Although the organization was centered in Asheville, North Carolina as he got funding from a wealthy backer in the city, the bulk of its members lived on the west coast, he was an outcast in Asheville, and membership hit its peak in 1935, with the organization only being 15,000 strong (Beekman). This was a far cry from Pelley’s claim of having 100,000 followers.

He described his views on Jews as akin to the Nazis and regarded Christianity and anti-Semitism as 100% compatible. His ultimate goals were to have all Jews live in only one city in each state and force Roosevelt out of power, as he thought that he was a tool of Jews. The San Diego branch wanted to go a bit further than Pelley was planning at the time, actually planning a putsch on City Hall without Pelley’s knowledge (Hall, 3). He ran for president on a third-party ticket known as The Christian Party, but it was a flop as he only appeared on the ballot in Washington State, where got 1,598 votes. Pelley attributed this poor performance and his exclusion from all but one state ballot to Jewish influence. He and his Silver Shirts were by and large not taken seriously in the 1930s, with an Asheville Times editorial holding, “We have seen the Silver Shirt movement for what it is. In laughing at it, we laugh at others who find it a menace to the Republic” (Elliston). Pelley proved unable to get along with other extremists of his stripe due to personality conflicts as well as those people just tiring of his bizarre mysticism. The group’s membership fell to 5,000 in 1938. As James Zillis (2020) writes, “The most the Silver Shirts amounted to was the ability to secure a cache of weapons and ammunition and be mildly intimidating”.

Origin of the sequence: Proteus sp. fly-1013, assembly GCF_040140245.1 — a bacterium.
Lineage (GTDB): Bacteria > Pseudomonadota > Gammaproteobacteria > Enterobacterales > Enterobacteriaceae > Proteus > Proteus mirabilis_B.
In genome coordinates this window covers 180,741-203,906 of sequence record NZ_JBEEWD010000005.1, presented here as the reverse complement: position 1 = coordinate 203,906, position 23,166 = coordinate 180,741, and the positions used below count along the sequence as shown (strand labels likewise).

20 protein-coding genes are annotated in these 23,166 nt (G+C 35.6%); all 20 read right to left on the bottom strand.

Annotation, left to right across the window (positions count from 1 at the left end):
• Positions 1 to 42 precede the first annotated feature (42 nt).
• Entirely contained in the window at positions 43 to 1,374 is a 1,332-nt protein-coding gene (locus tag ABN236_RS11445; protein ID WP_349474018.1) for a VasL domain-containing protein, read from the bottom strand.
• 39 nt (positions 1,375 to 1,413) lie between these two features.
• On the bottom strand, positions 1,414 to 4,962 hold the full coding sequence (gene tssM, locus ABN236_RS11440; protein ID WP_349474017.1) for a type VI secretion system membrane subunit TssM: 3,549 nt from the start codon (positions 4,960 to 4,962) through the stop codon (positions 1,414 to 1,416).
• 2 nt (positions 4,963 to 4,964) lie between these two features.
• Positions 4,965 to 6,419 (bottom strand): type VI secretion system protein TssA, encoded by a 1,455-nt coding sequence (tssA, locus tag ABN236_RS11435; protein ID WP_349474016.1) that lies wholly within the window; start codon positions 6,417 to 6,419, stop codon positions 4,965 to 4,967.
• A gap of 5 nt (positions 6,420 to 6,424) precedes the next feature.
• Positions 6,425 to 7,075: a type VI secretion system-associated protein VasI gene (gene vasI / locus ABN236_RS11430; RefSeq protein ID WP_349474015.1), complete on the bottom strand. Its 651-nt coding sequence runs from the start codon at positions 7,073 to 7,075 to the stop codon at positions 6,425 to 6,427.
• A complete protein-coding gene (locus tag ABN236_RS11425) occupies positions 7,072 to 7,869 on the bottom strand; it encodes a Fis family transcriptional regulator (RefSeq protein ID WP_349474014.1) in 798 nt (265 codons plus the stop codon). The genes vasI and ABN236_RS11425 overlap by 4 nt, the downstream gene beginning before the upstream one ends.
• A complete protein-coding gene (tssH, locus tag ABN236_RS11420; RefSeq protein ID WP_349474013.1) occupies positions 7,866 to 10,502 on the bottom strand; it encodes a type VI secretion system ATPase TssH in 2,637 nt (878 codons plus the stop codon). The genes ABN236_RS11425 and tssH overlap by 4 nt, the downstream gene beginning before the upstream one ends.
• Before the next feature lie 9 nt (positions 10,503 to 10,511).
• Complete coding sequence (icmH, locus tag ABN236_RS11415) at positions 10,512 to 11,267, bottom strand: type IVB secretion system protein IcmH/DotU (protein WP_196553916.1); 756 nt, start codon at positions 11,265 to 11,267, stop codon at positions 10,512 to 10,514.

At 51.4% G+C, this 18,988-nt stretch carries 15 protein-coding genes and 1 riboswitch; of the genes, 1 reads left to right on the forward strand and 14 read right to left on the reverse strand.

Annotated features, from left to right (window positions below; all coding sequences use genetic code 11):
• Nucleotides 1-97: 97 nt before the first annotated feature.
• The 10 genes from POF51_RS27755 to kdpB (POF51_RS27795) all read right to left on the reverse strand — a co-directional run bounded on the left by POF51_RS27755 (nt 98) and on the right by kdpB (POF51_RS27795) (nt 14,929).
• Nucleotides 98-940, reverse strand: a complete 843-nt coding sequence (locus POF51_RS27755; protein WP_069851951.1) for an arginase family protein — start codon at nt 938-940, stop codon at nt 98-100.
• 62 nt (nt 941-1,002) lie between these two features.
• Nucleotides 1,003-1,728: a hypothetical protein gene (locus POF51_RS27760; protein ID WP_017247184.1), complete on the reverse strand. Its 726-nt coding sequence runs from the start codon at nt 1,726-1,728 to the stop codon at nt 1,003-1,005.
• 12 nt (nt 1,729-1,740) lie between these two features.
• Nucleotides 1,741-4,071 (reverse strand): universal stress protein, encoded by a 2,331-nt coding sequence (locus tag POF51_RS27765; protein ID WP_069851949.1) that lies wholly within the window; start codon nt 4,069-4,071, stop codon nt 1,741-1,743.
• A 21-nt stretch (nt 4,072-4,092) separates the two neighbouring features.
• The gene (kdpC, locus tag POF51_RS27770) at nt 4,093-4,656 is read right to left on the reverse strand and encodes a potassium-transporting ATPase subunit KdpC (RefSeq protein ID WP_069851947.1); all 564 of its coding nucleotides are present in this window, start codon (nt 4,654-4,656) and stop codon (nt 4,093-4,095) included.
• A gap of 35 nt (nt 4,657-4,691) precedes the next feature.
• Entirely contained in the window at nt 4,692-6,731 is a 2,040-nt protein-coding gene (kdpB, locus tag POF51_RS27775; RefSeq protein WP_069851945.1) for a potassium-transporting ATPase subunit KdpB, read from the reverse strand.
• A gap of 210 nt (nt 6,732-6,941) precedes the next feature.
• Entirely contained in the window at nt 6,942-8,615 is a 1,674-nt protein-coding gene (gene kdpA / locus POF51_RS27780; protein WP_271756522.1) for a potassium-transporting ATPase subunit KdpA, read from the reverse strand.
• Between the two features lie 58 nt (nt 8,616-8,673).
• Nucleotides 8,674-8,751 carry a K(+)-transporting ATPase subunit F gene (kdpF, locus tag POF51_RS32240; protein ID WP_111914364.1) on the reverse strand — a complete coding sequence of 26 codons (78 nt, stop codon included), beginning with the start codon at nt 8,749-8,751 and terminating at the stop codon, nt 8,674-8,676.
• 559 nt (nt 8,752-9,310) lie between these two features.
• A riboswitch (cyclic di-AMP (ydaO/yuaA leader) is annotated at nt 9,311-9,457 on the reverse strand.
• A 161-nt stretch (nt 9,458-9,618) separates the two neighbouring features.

Legal Problems

Pelley’s activities attracted a lot of negative attention, including from Congress through the House Committee on Un-American Activities and the law. In 1934, Pelley was indicted with two others for advertising the sale of stock not registered with the state of North Carolina among other legal breaches. Although he was acquitted of the main charge the following year, he was sentenced on two lesser charges to 1-2 years of hard labor suspended if good behavior was maintained for five years (Beekman, 109). The former heard testimony from witnesses that the Silver Legion of America intended to overthrow the United States government and in 1940 Pelley himself appeared before the committee, now under the chairmanship of Martin Dies (D-Tex.), after previously refusing to testify and said that he wished to be “America’s Hitler” (Schultz). As might be expected, he opposed U.S. intervention in World War II on the side of the Allies.